As I ponder the possibility that — now that the Fed has utterly breached the dictate of the Federal Reserve Act and is, via a work around with the treasury, intervening into the securities (other than treasuries and govt-backed mortgages) market — perhaps this time may indeed be different (i.e., no 50+% hit to the stock market, and no true debt market clearing), it’s clear to me that, in that scenario, “stagnation and decline” become serious risks over the long-term…

We’d in many ways be adopting the Japanese model, which emerged in response to the bursting of Japan’s own 1980s debt-fueled asset bubble.

Here’s it is reflected in the Japanese equity market (1970 to current):

To get a feel for how Japan dealt with the fallout, here’s from a February 2003 IMF paper titled Japan’s Lost Decade:

“On the corporate side, rates of return remain low, not least because of the slow progress in reducing the still significant excesses of capital, debt, and employment from the bubble years. Concerns about the impact of restructuring on unemployment may constrain the speed of adjustment…”

In other words, intense pain-aversion inspired Japan’s policymakers to do whatever it took (bailouts, credit creation, huge fiscal deficit, etc.) to essentially keep their debt market from clearing (excesses from being purged). Note that the above-referenced paper was written 13 years after the bubble began to burst!

And, yes, that can-kicking indeed managed to keep a 1930’s-style depression at bay.

Japan’s unemployment rate (orange) vs the U.S.’s (white) from 1990 to present:

Successfully averting depression notwithstanding, Japan’s policymakers — having no stomach for the pain that would result from failed enterprises meeting their market fates — have left their economy constrained by “zombie” companies.

Short and sweet, from a 2017 Bloomberg article on productivity issues in Japan’s manufacturing space:

““Some Japanese companies keep unprofitable businesses alive to maintain employment,” says Yasuhiro Kiuchi, senior researcher at the Japan Productivity Center in Tokyo.”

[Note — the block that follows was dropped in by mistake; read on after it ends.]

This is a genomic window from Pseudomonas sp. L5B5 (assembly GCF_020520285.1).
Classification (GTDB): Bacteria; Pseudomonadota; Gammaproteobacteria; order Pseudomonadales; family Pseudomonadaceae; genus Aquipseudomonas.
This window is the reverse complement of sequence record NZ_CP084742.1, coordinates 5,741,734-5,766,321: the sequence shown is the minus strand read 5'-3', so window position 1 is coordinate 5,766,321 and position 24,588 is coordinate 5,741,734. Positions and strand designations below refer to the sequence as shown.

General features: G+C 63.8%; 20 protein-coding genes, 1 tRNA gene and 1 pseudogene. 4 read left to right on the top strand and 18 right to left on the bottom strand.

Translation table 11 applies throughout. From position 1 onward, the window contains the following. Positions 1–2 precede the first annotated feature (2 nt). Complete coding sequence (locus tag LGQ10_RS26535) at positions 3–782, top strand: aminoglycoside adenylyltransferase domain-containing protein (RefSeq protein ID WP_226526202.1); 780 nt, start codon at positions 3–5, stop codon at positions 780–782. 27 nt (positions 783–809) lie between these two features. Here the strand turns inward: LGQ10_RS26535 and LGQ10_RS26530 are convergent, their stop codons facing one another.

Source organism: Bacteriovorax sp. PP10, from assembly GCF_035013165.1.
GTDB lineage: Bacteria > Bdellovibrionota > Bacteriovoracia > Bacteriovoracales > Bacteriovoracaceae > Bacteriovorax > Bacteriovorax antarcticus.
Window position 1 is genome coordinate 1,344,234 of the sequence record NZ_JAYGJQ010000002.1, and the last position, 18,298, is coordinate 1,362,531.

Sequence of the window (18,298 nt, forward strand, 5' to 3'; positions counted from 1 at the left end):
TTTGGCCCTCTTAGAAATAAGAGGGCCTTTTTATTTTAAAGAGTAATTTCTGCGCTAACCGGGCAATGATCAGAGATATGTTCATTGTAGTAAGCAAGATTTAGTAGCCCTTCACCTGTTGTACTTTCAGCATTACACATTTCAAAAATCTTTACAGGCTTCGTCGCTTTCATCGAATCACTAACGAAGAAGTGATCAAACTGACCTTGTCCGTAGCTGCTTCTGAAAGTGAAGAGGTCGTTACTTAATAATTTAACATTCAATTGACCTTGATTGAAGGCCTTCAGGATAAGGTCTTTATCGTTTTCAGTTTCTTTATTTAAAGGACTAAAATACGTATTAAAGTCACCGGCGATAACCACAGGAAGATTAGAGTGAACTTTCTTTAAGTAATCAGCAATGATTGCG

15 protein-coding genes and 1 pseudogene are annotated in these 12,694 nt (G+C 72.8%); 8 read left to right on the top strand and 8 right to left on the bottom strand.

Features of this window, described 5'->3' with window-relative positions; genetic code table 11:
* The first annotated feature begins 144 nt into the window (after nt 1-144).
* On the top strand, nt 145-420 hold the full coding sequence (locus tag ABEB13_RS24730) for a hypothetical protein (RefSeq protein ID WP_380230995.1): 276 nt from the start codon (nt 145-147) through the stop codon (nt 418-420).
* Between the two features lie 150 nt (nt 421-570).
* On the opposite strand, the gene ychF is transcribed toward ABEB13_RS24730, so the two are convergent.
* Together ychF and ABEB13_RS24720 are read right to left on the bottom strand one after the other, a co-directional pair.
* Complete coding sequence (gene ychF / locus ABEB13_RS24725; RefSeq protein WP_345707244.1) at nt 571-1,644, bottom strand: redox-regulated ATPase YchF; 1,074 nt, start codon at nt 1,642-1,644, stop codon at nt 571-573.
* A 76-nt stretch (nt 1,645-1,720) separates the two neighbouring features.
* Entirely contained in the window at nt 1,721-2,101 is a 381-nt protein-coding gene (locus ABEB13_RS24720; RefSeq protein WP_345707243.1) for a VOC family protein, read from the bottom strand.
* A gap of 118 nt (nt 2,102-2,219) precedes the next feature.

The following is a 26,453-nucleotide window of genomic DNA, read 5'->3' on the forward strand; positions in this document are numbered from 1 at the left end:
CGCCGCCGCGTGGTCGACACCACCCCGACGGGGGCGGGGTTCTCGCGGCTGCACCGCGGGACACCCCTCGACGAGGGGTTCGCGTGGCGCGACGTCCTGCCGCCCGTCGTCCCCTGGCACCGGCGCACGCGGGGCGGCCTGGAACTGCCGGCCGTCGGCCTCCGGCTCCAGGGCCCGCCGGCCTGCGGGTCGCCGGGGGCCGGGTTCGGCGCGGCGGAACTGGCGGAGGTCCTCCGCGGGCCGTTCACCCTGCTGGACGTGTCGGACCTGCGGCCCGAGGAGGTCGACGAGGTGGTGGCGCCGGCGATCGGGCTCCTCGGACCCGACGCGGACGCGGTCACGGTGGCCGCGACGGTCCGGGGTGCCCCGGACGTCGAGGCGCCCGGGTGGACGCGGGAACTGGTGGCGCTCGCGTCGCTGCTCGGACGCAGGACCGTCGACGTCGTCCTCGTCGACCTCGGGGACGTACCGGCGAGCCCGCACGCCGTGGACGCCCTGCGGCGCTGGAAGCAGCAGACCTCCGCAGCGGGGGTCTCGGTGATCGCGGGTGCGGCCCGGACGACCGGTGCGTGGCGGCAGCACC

Unprofitable businesses that require constant capital infusions to stay afloat (zombies) are drags on an economy, as they consume resources that could’ve otherwise been used in productive endeavors. 

You’ll recall how Japan was once the word’s innovation leader, well, Bloomberg’s Innovation Index now has them in 12th place.

As for the U.S., not so good, we’re 9th. We were #1 in 2013.    Hmm….

Note how Japan’s GDP growth rate (orange) has essentially hugged the zero line all these years (until recently [although that’s bouncing off of the Covid low]): (U.S. GDP in white)


Here’s a look at Japan’s GDP (orange) in nominal terms. Note the utter stagnation these past 25 years. (US nominal GDP in white):

And note the incredible rise in Japan’s government debt (bottom panel) — now 264% of GDP — while the economy has done essentially nothing:

I.e., Pain-aversion (and, thus, stagnation) comes with a very high price tag!

Yes, Professor Friedman was spot on:

“Let government succor failures, and we shall be headed for stagnation…”

There’s much more we could dissect with regard to Japan’s post-80s economy — ~zero interest rates in perpetuity, central bank balance sheet, lousy demographics, waning productivity, etc. — but suffice to say that virtually all of it, even to some degree lousy demographics (read immigration policies, and the correlation between wage growth/standard of living and population growth), results from government’s unwillingness to allow markets to clean up the messes government creates.